On his return Shaun took stock of the mess that lay before him. He sat on the old armchair by the bed for a while, contemplating what had just happened. He couldn't speak to Rose about it for now, and he wasn't even sure if that would help. About an hour passed by and he had almost finished cleaning up the blood. The sheets Rose lay on were a lost cause, though. He sat back on the armchair and gave a long sigh. "What the hell am I doing?" He said quietly to himself.
"Cleaning, I hope." Rose muttered, rousing from her unconsciousness. She turned over in bed and pulled herself up until she was comfortable. "That's a little better." She sighed, and looked down at her wound. It had stopped bleeding and the muscle and tissue were knitting together nicely, but it would be a while longer before she was healed. "Well done out there, Shaun. Not everyone can deal with something like that. Especially not one so... well," She trailed off with a smile, "Well done." 

"I didn't do anything." Shaun replied. "Except panic."
"Oh, did you?" Rose raised an eyebrow, "See I thought I saw a young vampire hold a wheel steady, while we were driving at a frankly insane speed, in the rain, while we were being shot at. Then you got me supplies, hid the car, and cleaned up the blood." She looked down at the sheets, "Well, most of the blood." She grinned, "You're not so bad."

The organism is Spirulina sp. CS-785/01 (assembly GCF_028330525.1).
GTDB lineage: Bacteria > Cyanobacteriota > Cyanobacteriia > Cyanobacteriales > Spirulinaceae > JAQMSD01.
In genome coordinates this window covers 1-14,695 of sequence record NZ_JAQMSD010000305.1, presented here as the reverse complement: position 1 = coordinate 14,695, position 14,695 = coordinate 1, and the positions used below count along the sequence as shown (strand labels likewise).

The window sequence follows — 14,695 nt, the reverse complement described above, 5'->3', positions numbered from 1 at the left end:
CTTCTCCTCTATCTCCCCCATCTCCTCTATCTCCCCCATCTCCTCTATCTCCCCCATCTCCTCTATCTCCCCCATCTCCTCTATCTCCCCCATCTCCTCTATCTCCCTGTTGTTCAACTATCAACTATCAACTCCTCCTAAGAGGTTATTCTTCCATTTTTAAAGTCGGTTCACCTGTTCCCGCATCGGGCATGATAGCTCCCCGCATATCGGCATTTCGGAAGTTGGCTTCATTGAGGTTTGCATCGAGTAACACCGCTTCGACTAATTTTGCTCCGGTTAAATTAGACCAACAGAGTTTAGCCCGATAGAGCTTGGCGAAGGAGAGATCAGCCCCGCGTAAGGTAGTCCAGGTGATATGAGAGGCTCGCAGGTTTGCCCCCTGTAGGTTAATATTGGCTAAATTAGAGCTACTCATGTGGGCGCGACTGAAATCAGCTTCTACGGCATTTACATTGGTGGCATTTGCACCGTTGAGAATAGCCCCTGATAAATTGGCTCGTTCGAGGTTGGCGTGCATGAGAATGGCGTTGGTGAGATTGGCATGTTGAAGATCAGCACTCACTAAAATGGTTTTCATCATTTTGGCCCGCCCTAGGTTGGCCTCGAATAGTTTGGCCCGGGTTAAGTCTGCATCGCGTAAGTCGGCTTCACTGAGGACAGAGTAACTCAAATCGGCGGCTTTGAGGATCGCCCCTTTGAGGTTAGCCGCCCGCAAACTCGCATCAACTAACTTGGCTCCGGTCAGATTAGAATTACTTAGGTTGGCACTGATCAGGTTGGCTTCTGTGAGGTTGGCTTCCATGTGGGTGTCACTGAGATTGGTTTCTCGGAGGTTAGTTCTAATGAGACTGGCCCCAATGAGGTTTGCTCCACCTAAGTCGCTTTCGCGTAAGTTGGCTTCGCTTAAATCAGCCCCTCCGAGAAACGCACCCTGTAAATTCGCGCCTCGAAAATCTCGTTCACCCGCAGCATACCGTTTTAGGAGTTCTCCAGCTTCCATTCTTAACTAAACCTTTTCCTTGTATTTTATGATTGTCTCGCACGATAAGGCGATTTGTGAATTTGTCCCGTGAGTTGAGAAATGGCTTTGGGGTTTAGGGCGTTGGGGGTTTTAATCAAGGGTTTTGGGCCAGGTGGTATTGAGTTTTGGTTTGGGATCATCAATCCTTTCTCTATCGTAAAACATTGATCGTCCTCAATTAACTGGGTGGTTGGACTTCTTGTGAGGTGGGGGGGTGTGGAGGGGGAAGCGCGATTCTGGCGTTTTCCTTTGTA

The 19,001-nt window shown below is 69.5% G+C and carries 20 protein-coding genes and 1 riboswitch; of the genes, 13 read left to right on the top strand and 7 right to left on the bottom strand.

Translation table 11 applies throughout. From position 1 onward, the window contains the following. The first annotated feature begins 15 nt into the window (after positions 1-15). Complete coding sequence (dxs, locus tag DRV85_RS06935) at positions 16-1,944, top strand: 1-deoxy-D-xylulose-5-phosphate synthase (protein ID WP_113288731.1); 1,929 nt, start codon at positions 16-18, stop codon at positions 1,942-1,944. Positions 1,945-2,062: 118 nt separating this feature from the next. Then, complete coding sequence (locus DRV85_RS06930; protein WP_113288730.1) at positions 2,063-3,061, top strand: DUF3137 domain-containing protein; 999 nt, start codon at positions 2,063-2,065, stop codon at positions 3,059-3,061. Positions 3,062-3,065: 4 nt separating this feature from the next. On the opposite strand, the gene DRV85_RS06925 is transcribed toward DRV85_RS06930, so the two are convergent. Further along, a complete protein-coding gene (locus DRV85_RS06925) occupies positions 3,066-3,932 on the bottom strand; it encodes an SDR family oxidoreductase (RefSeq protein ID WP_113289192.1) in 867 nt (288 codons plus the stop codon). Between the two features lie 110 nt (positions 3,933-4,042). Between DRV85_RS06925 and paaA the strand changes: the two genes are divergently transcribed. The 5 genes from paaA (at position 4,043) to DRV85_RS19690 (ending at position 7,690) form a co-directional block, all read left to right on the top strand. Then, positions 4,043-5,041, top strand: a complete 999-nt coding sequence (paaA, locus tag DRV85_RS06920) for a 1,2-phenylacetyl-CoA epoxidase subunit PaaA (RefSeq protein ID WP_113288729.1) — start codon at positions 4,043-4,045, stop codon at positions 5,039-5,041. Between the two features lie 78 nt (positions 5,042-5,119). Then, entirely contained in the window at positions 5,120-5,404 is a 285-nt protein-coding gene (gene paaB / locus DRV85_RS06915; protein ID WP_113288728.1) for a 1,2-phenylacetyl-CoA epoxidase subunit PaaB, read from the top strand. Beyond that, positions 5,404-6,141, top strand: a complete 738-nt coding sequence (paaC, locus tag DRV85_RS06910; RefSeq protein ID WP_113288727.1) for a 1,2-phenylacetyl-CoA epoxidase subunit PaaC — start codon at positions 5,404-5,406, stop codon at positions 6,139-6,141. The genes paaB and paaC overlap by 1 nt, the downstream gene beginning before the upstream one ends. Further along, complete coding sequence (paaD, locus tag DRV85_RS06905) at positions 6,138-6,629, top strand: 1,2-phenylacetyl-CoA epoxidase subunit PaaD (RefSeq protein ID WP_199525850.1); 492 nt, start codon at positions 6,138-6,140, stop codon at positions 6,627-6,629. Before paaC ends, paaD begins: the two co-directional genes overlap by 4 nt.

"Yeah? Great." Shaun said sarcastically. "I don't think I'm wrong in thinking that I don't want to be good at that. I don't want to deal with anything like that ever again, if I can help it."
"I keep forgetting... you're such a human..." Rose sighed, rubbing her temples.
"You expecting me to apologise for that?" Shaun said with a scowl.
"No," Rose replied, shaking her head, "You should never apologise for what you are. But that doesn't mean you shouldn't strive to be something more." She gave him a little smile and then looked down the end of the bed, but saw there was nothing left of her small horde of food. "Well how are you feeling?" She asked, looking him up and down, "You must be getting... thirsty?" She chose the word delicately.